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PyPI: The complete guide to the Python third-party repository

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PyPI: The complete guide to the Python third-party repository

If you program in Python, you've inevitably drawn tools from PyPI. What began as a public platform for sharing Python services has become the central hub of this ecosystem. A Python programmer will benefit from understanding how this ready-to-use reservoir works.

What is PyPI?

The Python Package Index (PyPI) is a centralized repository of open source packages written in Python, freely accessible to all.

Any developer can draw from it building blocks for one of their projects: Machine Learning, statistics, scientific computing, graphical data representation tools…

Conversely, those who have created packages can enjoy sharing their creations with the Python community. PyPI now boasts almost 500,000 projects.

How was PyPI created?

The PyPI project was initiated in 2002 by Australian developer Richard Jones during a series of exchanges on the python-dev discussion forum. The aim was to standardize the free distribution of Python packages.

A particularly active member of the Python community, Richard Jones is a regular participant at PyCon AU, an annual Python conference held in Australia. He sometimes gives talks there, as he did in 2021.

Richard Jones released the first version of PyPI in 2003, and gradually many other volunteer contributors joined the adventure. The Python Software Foundation helped fund PyPI.

What's in PyPI?

PyPI is accessible from the Web at this address.

Each individual package has its own page, showing information such as :

  • description,
  • metadata,
  • dependencies,
  • version history…

As most of the packages are open source, PyPI has not only fostered a culture of collaboration and sharing, but also stimulated innovation, whether by building programs on these existing solutions, or by proposing alternatives to them. Anyone looking to extract data from the Web (known as Web Scraping) will find Beautiful Soup, Scrapy and many other packages on PyPI.

But that’s not all. PyPI offers a standard API for integrating packages into a program. PyPI also boasts a robust server infrastructure with a reinforced security layer.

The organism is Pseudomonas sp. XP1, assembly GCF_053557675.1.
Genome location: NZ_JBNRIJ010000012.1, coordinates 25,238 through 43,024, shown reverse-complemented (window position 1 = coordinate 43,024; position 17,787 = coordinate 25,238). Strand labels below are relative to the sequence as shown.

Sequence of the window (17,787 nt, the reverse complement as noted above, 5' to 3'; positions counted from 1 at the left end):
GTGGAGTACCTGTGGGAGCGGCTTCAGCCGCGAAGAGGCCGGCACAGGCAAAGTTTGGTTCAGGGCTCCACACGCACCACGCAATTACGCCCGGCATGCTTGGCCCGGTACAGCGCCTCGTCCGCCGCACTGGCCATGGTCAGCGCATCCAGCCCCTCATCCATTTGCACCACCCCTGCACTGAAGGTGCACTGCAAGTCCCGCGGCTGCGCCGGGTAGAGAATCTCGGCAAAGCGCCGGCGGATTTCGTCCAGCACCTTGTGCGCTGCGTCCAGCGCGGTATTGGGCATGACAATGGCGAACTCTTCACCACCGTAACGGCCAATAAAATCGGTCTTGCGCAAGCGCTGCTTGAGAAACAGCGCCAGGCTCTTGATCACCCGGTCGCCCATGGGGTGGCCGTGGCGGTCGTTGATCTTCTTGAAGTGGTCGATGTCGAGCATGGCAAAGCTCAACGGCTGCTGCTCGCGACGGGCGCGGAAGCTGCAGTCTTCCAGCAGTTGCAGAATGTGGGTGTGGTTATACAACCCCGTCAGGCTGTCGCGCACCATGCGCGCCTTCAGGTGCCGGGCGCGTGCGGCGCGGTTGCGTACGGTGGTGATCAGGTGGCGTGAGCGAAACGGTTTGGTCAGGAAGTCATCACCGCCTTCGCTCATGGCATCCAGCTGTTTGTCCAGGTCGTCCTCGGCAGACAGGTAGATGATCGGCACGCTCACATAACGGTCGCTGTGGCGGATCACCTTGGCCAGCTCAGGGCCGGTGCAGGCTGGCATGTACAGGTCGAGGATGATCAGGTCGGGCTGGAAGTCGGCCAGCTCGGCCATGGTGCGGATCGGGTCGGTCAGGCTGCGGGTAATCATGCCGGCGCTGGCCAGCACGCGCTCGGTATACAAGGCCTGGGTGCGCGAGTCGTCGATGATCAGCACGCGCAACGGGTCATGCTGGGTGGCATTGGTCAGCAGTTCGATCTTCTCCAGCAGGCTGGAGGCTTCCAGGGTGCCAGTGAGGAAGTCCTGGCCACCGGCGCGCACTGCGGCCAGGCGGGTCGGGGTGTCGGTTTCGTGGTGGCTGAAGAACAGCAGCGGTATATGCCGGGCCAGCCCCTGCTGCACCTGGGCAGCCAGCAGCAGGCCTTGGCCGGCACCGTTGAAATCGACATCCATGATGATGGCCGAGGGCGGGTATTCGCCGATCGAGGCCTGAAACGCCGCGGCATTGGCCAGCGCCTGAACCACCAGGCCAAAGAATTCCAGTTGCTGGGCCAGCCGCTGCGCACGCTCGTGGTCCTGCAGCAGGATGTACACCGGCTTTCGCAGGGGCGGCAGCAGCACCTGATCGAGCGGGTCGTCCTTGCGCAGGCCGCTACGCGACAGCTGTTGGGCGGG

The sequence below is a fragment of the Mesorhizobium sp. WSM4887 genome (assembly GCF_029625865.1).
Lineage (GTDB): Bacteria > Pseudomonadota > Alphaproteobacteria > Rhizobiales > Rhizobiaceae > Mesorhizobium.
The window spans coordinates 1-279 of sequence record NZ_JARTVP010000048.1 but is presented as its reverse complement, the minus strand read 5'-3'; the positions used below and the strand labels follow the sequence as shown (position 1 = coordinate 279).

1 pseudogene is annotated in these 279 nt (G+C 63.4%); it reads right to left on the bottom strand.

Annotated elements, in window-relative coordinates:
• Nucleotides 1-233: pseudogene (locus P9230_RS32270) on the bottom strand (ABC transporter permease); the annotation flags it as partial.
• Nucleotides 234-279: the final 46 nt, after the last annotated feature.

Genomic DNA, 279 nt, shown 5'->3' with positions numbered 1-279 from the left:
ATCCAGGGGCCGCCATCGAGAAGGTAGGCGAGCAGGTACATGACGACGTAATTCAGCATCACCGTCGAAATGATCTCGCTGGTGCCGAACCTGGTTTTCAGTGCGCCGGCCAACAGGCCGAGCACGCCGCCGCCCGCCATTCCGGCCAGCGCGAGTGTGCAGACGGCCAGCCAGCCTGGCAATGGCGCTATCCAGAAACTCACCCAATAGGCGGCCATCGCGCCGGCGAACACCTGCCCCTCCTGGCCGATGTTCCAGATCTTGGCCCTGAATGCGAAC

How does PyPI work?

As a Python programmer, you’ve used PyPI, probably without realizing it, when you placed the command :

pip install <package>

When this program was executed, PyPI was called upon.

The default installation tool, ‘pip’ establishes a connection between your computer and PyPI. It not only locates the requested package, but also installs a version adapted to your computer, its operating system and your version of Python. The same applies to dependencies: if a package requires a specific version of another package, this dependency is handled automatically.

That’s the beauty of it. The simple ‘pip’ command allows anyone to install and use PyPI packages, some of which are highly developed, without having to worry about internal details: PyPI itself manages the activities required for the package to function properly. This ease of access made possible by ‘pip’ has greatly contributed to the growth of Python.

pip’ is not the only tool available to PyPI users.

Others include :

  • twine’, dedicated to the download by a developer of a package he has created to PyPI;
  • which lets you define a package’s metadata, specify its dependencies and any C or C++ extensions, etc.

Is PyPI safe?

In March and April 2023, the Python Software Foundation received three subpoenas from the US Department of Justice. The reason? The U.S. government is seeking to identify actors who may have infected PyPI with malicious code. As it happens, PyPI, like any other platform, is not immune to threats.

New packages are regularly audited to ensure compliance with high security standards. However, caution is still called for when dealing with packages that have just arrived on PyPI.

PyPI's major users

Since PyPI is the main index for Python packages, a very large number of major companies use it. While they usually develop their own tools in-house, it is common practice for them to draw on PyPI for public packages. Major PyPI users include :


A huge part of the space agency’s programming is based on Python.


IBM relies on Python for its cloud developments and various other activities.


Azure, Microsoft’s cloud computing service, is increasingly integrating tools programmed in Python.


The search giant has always been a strong supporter of the Python ecosystem.


This popular photo-sharing application is based on Django, a Python framework.


The No. 1 in movie streaming uses Python for the backend of certain services, such as data analysis.


This storage service was originally developed mainly in Python. Other languages and technologies were added later.

An essential part of the Python ecosystem

PyPI is not just a repository for Python packages: it’s the central hub of the Python ecosystem. Without this infrastructure, the distribution and discovery of such packages would be far more complex.

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